By Philemon Adjekuko –
By merely saying that the fuel queues will linger for another two months the Minister of State for Petroleum Resources, Dr. Ibe Kachikwu, plunged the country into another round of panic buying in a holiday season which ordinarily has its own troubles.
Before the unfortunate statement, the queues were getting shorter, at least, here in Abuja. Just a short while ago, the same minister inflicted unnecessary pain on Nigerians with his bungled up statement of the reorganisation of NNPC.
Doesn’t the minister know that the energy sector, just like the financial sector, is highly sensitive to information? Given the fragile situation in the petroleum sector, was it even responsible for the minister to make such a statement? Is the minister not already making it
impossible for people to even trust him given his perchance for making statements which the public can not clearly decipher? In other words, is the minister talking too much or does he lack discretion in his statements. These are some of the questions that have dominated public discourse in the last one week.
But much more serious is the issue of where the minster is taking the oil industry. On one hand, he reassures the country that the problems are being fixed. On the other hand, he says that he is not a magician. Did anyone say he should do magic at the haunted towers? By the way, what is this plan of putting all locally refined petrol into strategic reserve when the country is groaning under an acute shortage of the product? I thought the plan of getting the refineries to work was to ease the persistent shortages across the country?
Sadly, the minister is not alone on the matter of flawed communication. A lot of people are worried that this administration is having a lot of problems with its communication strategy, if there is even one in the first place.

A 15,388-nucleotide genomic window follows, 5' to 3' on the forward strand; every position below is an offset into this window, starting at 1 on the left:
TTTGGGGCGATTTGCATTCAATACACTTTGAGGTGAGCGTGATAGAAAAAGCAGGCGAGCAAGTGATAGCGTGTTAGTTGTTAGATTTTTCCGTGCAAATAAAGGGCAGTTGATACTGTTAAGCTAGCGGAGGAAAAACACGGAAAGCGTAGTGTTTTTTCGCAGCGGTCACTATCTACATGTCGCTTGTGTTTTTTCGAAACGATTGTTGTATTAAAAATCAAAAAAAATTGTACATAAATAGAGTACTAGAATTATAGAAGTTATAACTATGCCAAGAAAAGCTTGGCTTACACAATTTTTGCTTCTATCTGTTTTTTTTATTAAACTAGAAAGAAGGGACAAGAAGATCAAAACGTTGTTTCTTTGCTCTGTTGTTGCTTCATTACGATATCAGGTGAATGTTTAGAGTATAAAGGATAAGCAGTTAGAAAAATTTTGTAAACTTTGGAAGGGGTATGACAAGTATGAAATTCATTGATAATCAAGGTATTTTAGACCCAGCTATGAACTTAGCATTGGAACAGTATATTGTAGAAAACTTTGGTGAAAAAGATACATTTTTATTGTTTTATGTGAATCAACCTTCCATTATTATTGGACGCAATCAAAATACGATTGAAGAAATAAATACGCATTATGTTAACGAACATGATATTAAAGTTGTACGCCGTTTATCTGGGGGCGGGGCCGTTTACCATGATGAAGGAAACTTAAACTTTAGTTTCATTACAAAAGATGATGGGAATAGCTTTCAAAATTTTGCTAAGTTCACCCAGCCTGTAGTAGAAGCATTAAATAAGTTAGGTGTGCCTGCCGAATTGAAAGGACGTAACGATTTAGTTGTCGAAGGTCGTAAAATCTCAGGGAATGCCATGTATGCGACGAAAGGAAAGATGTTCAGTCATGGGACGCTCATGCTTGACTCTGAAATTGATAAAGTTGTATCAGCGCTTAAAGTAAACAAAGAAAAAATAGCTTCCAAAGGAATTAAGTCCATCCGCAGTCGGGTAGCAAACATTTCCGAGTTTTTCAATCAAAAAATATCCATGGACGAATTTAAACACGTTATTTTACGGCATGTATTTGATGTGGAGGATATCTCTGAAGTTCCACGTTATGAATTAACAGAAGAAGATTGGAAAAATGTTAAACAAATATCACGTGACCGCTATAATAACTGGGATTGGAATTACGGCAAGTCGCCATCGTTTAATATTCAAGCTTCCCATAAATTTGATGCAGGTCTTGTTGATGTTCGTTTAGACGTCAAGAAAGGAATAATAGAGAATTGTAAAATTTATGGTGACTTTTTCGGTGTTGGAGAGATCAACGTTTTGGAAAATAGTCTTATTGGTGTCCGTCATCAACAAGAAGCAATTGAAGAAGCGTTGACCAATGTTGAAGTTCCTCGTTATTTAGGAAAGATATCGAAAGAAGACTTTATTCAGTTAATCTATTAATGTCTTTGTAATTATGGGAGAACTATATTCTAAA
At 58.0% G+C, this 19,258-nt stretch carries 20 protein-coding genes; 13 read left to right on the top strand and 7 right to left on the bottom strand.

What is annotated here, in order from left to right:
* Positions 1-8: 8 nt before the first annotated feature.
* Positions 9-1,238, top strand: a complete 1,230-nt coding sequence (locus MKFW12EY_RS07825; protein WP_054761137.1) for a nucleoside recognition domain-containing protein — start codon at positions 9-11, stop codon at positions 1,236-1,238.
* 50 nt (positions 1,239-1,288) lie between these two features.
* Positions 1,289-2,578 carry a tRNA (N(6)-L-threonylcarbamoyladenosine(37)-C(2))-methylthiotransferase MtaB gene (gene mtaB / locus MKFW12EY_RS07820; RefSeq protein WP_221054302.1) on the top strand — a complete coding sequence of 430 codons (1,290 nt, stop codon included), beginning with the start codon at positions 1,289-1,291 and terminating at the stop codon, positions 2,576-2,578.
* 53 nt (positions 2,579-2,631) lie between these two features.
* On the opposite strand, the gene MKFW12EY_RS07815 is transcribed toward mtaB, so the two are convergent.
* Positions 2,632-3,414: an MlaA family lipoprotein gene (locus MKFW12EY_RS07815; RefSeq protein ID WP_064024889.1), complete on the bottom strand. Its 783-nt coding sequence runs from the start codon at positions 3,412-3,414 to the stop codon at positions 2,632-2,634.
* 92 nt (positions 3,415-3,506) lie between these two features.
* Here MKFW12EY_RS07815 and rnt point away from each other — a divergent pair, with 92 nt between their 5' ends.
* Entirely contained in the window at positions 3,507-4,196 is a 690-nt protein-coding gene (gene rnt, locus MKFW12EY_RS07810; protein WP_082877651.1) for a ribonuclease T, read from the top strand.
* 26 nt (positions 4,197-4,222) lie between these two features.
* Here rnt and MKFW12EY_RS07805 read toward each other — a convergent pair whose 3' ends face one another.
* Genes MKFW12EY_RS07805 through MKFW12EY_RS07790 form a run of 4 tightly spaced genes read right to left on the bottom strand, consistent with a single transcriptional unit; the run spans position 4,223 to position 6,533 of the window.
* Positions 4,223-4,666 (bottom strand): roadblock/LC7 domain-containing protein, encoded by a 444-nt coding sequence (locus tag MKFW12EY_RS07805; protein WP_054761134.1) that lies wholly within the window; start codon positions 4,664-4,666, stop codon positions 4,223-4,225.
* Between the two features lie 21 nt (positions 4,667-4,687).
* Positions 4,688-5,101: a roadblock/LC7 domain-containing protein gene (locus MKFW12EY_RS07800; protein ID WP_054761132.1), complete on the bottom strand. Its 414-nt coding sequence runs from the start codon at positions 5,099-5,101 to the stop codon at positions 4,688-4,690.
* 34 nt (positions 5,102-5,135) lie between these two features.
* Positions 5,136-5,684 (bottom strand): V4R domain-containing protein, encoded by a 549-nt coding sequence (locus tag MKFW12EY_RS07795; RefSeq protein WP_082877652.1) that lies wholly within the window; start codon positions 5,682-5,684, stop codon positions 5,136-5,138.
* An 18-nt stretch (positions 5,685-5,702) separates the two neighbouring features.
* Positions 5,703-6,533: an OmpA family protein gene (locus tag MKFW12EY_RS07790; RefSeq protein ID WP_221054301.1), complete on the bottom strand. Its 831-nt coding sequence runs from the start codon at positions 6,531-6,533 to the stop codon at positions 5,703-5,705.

Over the last 10 months, Nigerians have complained about contradicting statements coming from different quarters within the administration and the ruling party. There have been instance of the ruling part saying one thing on promises made during the elections and President Muhammadu Buhari either distancing himself from the promise or redefining the promise in his own image. The problem does not appear to be receiving the attention it deserves. It appears that the issue is not even acknowledged to be a problem by those who should know better.
Nevertheless, while diehard loyalists continue to argue that the problem is imagined, its consequences are already here with us. Some Nigerians are beginning to take whatever comes out from this administration with a pinch of salt. Every day, Nigerians are busy matching what one government official or party official said with previous statements made. The result is a massive loss of confidence and a downward plunge of the administration’s approval rating. At least that is the felling you get as you listen to callers reactions on radio stations. This is clearly dangerous for a young government that intends to stay on for a while.
How should the ruling party and the government remedy the situation? Certainly, it is not by rehashing worn out, tasteless and meaningless statements like “there is no vacancy in Aso Villa” or going back every now and then to remind Nigerians just how ruinous past governments were.
The place of an effective communication in public administration is so important that it should not be toyed with by any government. Even when an administration is doing all the right things that will eventually benefit the ordinary people in the long run, adequate and proper communication remains a critical key to long run success.
In the first place, the opposition is always around the corner to create doubts in the mind of the people no matter how good a policy is. It is “standard” political practice. You do not praise your opponent and get mileage for yourself. There is also the labour unions and other interest groups who want to maintain the status quo because it benefits them. These also complicate matters for government. Furthermore, government policies are usually complex and it is difficult for the ordinary people to have access to all the relevant information or digest such information even when they are accessible. Therefore, government has to go all out to make its case as clear as possible to majority of the people quite frequently. Again, it is unhealthy for government to wait for a long time to react to developments around the country. That has been the bane of this administration.
Finally, this administration must urgently embrace the principle of “show, don’t tell”. After ten months in government, people have started to get bored with “we are going to do this, we are going to that” line of communication. They would rather love to hear, “this was how it used to be and this is what we have done to put it right.”
I hope a word is enough for the wise!